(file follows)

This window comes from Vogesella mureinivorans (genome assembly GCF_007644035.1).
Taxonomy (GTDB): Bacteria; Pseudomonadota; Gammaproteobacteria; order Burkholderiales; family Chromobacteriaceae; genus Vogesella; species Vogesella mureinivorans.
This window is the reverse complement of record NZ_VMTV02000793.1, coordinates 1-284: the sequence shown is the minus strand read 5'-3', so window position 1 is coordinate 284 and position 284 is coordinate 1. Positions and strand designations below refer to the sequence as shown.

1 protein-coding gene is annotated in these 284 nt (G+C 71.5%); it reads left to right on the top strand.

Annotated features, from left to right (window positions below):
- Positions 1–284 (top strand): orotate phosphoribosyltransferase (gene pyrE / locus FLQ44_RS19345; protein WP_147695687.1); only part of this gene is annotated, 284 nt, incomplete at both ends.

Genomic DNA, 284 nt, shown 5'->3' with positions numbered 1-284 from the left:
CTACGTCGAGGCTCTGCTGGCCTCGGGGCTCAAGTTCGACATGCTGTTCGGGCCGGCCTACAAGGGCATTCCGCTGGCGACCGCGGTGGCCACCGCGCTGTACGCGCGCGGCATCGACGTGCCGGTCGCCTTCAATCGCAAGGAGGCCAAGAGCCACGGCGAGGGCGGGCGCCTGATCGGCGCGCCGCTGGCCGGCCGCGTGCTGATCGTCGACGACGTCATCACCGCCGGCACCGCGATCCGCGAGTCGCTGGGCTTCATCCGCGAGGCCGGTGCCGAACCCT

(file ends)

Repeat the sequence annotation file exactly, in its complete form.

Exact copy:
This window comes from Vogesella mureinivorans (genome assembly GCF_007644035.1).
Taxonomy (GTDB): Bacteria; Pseudomonadota; Gammaproteobacteria; order Burkholderiales; family Chromobacteriaceae; genus Vogesella; species Vogesella mureinivorans.
This window is the reverse complement of record NZ_VMTV02000793.1, coordinates 1-284: the sequence shown is the minus strand read 5'-3', so window position 1 is coordinate 284 and position 284 is coordinate 1. Positions and strand designations below refer to the sequence as shown.

1 protein-coding gene is annotated in these 284 nt (G+C 71.5%); it reads left to right on the top strand.

Annotated features, from left to right (window positions below):
- Positions 1–284 (top strand): orotate phosphoribosyltransferase (gene pyrE / locus FLQ44_RS19345; protein WP_147695687.1); only part of this gene is annotated, 284 nt, incomplete at both ends.

Genomic DNA, 284 nt, shown 5'->3' with positions numbered 1-284 from the left:
CTACGTCGAGGCTCTGCTGGCCTCGGGGCTCAAGTTCGACATGCTGTTCGGGCCGGCCTACAAGGGCATTCCGCTGGCGACCGCGGTGGCCACCGCGCTGTACGCGCGCGGCATCGACGTGCCGGTCGCCTTCAATCGCAAGGAGGCCAAGAGCCACGGCGAGGGCGGGCGCCTGATCGGCGCGCCGCTGGCCGGCCGCGTGCTGATCGTCGACGACGTCATCACCGCCGGCACCGCGATCCGCGAGTCGCTGGGCTTCATCCGCGAGGCCGGTGCCGAACCCT